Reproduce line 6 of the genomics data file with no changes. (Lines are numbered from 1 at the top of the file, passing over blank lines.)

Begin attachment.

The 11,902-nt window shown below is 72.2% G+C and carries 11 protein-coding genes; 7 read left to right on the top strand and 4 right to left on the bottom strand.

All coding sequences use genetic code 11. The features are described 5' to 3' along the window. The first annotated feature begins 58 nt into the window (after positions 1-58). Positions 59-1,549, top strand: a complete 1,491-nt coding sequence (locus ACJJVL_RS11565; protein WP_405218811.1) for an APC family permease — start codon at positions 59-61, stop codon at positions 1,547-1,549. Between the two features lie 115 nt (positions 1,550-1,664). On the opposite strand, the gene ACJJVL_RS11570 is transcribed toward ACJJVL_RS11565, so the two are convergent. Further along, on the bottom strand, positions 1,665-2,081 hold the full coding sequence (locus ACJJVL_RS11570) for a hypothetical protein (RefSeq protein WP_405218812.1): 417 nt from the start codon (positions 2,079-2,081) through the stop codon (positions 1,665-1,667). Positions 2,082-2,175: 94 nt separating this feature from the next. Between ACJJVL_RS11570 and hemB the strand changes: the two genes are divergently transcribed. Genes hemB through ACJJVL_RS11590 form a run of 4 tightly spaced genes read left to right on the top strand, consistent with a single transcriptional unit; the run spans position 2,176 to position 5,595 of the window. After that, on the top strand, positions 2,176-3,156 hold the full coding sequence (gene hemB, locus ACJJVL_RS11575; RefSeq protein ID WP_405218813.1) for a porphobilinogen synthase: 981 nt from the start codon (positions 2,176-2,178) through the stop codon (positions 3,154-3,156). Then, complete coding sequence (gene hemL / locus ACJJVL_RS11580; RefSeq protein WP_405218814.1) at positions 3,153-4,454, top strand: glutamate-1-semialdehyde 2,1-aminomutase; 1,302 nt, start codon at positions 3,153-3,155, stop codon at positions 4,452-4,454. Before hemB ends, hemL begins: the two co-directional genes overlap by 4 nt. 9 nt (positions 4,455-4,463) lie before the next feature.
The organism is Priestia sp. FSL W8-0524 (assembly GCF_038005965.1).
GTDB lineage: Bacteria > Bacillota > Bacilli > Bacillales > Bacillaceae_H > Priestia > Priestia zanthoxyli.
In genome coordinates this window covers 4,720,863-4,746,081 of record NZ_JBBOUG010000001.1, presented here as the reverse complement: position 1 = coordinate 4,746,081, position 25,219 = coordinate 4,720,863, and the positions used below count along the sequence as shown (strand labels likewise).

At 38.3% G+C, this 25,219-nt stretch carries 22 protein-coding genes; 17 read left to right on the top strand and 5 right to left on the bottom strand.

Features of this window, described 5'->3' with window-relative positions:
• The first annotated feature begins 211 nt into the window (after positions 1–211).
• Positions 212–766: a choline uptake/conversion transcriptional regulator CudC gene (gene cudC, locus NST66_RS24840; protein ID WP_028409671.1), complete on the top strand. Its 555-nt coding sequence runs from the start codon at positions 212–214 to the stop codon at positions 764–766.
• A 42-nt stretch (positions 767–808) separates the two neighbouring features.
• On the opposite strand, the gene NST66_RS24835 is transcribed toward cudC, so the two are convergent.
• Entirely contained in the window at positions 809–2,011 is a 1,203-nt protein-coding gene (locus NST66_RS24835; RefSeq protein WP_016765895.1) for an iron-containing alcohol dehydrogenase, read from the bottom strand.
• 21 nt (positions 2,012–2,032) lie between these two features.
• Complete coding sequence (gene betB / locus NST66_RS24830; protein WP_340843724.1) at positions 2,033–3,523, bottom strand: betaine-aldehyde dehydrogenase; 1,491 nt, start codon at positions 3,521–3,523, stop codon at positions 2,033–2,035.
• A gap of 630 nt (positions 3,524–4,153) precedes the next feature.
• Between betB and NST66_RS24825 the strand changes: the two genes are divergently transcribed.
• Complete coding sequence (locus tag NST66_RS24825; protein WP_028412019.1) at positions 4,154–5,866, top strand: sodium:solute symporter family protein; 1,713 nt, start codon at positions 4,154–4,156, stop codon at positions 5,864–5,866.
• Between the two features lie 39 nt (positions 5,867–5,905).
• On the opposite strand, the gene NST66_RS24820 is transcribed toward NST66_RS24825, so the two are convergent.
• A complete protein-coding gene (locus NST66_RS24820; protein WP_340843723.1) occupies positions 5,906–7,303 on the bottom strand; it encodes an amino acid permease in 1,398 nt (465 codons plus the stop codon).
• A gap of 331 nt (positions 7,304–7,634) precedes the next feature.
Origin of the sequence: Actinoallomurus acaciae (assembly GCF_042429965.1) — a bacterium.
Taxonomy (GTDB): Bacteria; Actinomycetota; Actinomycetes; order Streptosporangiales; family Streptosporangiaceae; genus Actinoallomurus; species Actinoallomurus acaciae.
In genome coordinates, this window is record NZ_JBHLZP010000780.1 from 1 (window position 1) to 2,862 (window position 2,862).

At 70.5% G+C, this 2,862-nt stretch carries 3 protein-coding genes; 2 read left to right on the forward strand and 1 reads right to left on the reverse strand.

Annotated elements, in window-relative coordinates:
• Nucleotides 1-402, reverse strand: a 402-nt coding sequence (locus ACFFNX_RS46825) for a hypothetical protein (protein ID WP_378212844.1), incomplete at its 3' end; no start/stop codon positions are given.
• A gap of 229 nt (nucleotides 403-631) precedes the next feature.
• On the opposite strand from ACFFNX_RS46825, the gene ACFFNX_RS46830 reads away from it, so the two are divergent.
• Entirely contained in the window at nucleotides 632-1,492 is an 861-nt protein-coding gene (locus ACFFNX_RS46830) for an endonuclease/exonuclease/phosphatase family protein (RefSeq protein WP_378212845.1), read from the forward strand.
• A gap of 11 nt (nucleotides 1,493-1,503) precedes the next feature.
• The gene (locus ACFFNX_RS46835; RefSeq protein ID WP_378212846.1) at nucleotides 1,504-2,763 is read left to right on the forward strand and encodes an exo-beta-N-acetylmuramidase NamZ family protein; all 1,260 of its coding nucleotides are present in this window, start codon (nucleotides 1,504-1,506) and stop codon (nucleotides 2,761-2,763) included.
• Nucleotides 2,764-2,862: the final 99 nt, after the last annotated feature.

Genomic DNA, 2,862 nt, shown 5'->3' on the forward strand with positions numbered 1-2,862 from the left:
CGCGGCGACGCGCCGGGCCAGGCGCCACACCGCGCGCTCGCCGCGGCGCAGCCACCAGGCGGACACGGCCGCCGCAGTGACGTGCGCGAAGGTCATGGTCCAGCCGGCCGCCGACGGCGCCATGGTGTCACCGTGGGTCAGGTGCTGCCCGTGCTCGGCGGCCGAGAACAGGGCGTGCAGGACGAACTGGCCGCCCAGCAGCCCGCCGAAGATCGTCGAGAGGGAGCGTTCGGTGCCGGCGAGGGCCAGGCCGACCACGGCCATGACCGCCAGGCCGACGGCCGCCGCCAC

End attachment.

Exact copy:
At 38.3% G+C, this 25,219-nt stretch carries 22 protein-coding genes; 17 read left to right on the top strand and 5 right to left on the bottom strand.